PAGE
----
Absorption in elderly

The oral absorption of drugs is affected in various ways in the elderly. The gastric pH is increased and the emptying time of the stomach is longer. Drugs that are dependent on a low gastric pH such as ketoconazole, indomethacin, fluconazole and tetracyclines may have decreased absorption. The blood flow in the gastrointestinal tract is decreased which could lead to less drug being absorbed. However the clinical effect of this is small.

The motility of the tract is also decreased, usually leading to the same amount of drug being absorbed from the GI over longer periods of time. Also, changes in the GI mucosa can lead to changes in absorption due to changes in the consistency of GI mucosal enzymes. Absorption from other sites besides the GI tract is also altered. Since the older patient typically has less body water, more body fat, and poor vascularisation, absorption from intramuscular and percutaneous sites can be erratic.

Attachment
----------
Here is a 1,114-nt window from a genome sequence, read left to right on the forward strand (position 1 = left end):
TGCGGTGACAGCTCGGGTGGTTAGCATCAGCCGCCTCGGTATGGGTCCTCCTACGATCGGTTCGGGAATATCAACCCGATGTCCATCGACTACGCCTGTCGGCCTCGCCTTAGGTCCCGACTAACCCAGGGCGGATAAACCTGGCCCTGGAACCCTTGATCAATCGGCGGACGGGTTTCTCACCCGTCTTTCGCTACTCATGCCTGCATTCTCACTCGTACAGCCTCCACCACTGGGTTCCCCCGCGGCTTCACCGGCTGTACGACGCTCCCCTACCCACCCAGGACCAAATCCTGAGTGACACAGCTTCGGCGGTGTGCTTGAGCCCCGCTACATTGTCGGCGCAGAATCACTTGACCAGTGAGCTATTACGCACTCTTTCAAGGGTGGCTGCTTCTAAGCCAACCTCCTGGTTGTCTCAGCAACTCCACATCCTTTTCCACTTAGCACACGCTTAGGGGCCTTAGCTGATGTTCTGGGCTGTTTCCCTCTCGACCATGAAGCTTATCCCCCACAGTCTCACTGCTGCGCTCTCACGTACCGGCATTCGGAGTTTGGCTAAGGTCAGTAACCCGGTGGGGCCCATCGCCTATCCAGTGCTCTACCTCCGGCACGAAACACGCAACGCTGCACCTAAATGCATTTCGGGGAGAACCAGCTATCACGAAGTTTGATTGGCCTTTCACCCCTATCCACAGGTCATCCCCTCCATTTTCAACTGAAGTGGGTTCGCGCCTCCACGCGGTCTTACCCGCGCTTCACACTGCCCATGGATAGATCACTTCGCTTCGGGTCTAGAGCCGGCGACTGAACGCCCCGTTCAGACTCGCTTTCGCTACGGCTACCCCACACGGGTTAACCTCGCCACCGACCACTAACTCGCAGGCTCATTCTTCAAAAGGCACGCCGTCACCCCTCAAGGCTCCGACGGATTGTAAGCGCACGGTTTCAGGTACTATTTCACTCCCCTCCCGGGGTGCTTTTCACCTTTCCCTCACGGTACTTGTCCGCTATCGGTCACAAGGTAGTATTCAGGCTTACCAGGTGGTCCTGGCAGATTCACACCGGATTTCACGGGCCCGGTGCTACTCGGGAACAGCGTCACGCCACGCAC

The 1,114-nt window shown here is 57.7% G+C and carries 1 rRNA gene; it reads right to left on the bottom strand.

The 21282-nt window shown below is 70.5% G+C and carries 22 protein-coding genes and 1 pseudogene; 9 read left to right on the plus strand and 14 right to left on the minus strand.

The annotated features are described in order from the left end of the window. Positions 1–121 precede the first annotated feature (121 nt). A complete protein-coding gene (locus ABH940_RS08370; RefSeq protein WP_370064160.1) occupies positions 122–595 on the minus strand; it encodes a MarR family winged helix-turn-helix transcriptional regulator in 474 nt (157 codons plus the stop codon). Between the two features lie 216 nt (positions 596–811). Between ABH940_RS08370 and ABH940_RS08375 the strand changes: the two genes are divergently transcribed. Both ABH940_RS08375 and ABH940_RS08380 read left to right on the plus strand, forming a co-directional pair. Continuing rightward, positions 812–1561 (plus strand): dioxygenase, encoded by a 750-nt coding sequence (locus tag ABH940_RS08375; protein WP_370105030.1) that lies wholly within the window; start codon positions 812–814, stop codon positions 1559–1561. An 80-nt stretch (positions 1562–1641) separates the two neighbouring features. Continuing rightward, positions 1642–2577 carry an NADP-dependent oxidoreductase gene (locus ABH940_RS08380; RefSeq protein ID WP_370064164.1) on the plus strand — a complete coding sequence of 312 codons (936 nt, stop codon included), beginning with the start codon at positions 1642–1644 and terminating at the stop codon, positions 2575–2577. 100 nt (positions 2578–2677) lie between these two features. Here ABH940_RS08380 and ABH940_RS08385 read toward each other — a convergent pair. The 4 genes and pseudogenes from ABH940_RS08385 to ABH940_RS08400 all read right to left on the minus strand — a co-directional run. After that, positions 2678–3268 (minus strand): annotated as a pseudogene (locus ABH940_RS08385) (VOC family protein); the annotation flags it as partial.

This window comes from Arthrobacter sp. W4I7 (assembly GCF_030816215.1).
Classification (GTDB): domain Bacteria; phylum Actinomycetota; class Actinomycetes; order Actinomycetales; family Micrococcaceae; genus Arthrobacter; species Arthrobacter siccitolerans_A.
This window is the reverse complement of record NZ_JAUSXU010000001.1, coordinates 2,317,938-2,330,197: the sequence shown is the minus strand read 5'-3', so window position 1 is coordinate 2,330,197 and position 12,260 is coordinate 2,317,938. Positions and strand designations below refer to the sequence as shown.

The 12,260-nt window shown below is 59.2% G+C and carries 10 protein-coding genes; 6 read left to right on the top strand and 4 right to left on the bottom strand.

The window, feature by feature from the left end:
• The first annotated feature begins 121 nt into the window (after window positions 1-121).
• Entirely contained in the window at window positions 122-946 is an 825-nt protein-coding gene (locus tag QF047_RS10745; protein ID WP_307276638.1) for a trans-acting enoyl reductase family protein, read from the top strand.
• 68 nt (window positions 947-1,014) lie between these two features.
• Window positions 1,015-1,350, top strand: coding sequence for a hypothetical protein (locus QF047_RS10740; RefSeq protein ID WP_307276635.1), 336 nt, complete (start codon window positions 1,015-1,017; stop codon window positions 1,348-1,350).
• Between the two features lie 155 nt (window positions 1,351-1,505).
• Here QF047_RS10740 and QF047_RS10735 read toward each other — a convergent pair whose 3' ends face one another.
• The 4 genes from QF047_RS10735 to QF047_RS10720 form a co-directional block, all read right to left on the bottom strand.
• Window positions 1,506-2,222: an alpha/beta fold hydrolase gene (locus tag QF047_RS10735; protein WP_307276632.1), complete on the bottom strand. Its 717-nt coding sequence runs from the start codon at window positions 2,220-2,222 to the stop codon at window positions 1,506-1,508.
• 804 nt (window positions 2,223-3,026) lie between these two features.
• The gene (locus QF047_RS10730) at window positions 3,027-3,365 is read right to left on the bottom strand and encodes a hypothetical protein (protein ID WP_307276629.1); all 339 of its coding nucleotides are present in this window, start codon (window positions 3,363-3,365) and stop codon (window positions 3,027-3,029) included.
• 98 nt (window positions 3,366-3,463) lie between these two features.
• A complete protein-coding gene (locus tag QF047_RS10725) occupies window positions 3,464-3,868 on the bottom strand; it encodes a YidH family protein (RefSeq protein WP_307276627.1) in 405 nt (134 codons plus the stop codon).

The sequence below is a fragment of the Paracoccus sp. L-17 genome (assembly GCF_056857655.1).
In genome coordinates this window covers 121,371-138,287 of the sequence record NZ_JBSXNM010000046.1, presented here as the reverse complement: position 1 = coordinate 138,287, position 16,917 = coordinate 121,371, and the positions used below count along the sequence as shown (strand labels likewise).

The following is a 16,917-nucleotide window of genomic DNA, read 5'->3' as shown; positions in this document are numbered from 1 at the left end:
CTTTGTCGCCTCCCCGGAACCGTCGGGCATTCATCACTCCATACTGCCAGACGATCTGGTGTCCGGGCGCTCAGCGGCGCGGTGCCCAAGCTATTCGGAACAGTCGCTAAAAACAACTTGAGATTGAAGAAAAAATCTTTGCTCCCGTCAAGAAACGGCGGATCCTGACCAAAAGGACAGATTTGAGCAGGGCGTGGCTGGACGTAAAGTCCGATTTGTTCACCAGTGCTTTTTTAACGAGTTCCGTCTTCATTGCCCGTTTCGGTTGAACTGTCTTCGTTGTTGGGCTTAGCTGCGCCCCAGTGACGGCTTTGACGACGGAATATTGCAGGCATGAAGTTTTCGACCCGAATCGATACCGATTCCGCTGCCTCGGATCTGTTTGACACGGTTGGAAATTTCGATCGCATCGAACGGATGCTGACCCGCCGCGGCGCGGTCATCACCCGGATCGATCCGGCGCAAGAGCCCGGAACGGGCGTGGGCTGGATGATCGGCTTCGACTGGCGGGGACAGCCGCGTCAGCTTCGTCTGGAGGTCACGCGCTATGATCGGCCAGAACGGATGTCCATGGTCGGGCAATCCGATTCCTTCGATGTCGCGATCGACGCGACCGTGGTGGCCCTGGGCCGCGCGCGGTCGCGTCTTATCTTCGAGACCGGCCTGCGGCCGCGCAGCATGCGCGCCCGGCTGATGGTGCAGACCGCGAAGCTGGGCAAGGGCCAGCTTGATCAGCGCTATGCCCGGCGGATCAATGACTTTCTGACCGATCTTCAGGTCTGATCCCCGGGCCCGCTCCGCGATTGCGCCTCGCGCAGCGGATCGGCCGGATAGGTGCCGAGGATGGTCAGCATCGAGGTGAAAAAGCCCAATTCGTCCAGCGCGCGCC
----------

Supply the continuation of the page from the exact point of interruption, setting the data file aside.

The most common cause of elevated gastric pH in elderly patients is: 


Would an elderly patient with an intramuscular shot of a hydrophilic drug have a more rapid or slower onset of action compared to a younger patient?